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Letters

Hospital ethics committees may discourage staff from making own decisions

BMJ 2000; 321 doi: https://doi.org/10.1136/bmj.321.7273.1414/a (Published 02 December 2000) Cite this as: BMJ 2000;321:1414
  1. Frank (Yeruham) Leavitt (yeruham{at}bgumail.bgu.ac.il), chairman
  1. Centre for Asian and International Bioethics, Faculty of Health Sciences, Ben Gurion University of the Negev, Beer-Sheva, Israel

    EDITOR—I am sceptical about the value of clinical ethics committees.1

    Firstly, having a hospital ethicist or ethics committee can allow the ward staff to let others take the responsibility for hard decisions: “The ethicists said it was OK. What do you want of me?”

    Secondly, the existence of ethicists and their committees can be an excuse for ward staff not to read biomedical ethics literature themselves and not to think deeply about bioethical questions.

    Thirdly, ethicists and members of ethics committees who are hired or appointed by hospitals, national health services, or sick fund managements may naturally be selected to serve the interests of management. This can range from not interfering with experimentation that management wants to pursue to having liberal “do not resuscitate” policies to save resources.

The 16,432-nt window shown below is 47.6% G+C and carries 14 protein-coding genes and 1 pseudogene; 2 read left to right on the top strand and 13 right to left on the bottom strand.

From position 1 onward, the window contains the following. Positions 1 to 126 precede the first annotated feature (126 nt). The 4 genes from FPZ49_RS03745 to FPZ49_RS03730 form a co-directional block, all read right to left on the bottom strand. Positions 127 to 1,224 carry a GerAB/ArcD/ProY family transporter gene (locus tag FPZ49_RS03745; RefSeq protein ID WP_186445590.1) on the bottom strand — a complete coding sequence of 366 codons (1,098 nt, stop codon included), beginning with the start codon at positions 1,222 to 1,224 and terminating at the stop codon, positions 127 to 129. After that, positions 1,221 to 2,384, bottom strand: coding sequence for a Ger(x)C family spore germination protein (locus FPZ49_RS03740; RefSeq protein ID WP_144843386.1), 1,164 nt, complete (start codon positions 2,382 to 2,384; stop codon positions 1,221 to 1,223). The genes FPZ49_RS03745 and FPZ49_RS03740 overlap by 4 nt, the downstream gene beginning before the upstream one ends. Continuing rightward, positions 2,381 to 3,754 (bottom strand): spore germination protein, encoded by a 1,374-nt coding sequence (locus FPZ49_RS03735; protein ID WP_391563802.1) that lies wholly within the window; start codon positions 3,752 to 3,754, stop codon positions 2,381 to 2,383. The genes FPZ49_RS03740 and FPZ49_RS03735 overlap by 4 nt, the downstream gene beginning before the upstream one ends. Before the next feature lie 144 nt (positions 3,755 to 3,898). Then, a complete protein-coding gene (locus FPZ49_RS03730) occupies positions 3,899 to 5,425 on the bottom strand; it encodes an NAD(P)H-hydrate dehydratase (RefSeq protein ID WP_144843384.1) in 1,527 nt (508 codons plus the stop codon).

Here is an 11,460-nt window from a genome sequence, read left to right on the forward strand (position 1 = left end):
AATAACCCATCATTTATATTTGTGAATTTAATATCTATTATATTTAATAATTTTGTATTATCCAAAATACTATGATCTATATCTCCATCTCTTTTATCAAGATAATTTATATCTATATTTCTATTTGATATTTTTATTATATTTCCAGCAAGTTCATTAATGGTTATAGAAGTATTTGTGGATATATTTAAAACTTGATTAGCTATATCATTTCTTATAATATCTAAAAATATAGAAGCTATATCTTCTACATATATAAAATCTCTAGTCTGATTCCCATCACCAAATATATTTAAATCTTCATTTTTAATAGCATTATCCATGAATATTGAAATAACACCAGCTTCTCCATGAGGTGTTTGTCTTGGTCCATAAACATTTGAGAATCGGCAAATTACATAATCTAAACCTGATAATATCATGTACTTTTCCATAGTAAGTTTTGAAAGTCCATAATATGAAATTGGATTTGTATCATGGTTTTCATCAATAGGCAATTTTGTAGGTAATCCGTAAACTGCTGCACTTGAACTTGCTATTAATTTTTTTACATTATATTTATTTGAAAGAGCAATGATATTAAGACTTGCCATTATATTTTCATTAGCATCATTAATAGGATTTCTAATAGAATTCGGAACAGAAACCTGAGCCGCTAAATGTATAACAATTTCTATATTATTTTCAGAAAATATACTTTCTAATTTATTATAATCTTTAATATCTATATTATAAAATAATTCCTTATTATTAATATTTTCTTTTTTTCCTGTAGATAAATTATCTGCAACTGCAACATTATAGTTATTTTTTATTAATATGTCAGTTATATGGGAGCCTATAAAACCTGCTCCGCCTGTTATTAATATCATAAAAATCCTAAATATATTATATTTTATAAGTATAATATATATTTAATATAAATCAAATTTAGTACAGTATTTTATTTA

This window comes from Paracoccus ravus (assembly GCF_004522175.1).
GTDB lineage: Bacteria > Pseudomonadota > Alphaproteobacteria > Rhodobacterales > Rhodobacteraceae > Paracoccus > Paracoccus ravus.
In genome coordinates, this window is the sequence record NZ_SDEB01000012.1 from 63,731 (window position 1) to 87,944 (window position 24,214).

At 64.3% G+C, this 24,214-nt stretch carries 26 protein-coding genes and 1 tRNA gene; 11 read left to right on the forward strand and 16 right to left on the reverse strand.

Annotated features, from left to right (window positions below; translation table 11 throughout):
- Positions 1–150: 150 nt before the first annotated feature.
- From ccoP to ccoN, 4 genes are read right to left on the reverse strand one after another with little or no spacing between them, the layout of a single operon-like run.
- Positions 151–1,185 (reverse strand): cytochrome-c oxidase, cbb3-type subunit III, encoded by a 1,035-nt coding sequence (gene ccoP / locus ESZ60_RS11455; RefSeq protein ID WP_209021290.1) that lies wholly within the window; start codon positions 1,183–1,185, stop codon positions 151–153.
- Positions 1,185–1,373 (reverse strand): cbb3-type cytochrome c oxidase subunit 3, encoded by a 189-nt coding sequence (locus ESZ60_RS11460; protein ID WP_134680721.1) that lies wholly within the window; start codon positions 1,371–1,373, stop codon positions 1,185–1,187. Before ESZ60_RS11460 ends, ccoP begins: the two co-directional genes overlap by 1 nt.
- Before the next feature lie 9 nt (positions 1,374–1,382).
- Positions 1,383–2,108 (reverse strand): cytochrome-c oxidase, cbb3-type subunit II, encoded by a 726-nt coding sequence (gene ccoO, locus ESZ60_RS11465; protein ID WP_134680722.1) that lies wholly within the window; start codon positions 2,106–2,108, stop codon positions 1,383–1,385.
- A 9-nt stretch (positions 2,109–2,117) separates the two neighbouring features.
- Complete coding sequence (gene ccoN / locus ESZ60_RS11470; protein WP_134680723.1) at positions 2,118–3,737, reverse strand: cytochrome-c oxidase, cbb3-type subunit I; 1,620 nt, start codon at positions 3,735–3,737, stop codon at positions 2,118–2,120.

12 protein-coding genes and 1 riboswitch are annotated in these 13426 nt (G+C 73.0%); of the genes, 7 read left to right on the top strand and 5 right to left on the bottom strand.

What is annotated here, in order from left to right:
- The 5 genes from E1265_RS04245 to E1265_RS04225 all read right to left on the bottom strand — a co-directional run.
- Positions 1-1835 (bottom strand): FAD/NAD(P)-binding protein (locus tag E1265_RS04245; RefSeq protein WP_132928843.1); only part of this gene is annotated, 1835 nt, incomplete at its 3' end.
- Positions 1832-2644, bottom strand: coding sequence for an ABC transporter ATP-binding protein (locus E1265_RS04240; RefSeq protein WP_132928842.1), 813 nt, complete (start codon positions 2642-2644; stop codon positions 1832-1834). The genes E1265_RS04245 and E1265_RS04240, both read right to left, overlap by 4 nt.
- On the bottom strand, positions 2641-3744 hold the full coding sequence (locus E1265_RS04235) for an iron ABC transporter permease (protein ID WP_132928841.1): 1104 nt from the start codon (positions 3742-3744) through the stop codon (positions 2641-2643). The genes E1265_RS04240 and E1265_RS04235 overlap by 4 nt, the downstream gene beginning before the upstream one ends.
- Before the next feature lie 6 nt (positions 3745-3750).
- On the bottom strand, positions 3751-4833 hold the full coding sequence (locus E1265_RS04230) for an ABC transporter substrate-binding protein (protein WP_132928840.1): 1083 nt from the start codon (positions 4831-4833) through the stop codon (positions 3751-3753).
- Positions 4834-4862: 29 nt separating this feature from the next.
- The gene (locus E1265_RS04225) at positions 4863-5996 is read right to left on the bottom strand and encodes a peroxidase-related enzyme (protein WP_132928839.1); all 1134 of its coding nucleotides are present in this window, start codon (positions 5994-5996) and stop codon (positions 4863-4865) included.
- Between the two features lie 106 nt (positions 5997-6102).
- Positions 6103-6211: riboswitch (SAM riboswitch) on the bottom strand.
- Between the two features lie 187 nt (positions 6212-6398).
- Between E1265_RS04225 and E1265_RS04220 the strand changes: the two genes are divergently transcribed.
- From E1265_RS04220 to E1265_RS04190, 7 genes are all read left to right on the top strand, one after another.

Fourthly, there is no reason why every hospital in a country, or every ward in a hospital, should have the same policy about non-resuscitation and other ethically sensitive issues. Life and death are too complicated for ethical uniformity, let alone universalisation. Hospital ethicists and ethics committees tend to push for uniform policies for an entire hospital, discouraging creative, sensitive case by case thinking by the ward staff concerned.

    As a philosopher-bioethicist (not a doctor) in a medical school, I deplore efforts by my colleagues to encourage the existence of clinical ethics committees and hospital clinical ethicists. Instead I think our function should be educational, helping present and future doctors and nurses to learn to think deeply, systematically, and for themselves about life, death, and their ethics. Rather than passing the responsibility on to others, they should make ethics decisions ward decisions: to be made not by individuals but in ward staff meetings that include the nurses and social workers—and the patient and family whenever possible.

    References

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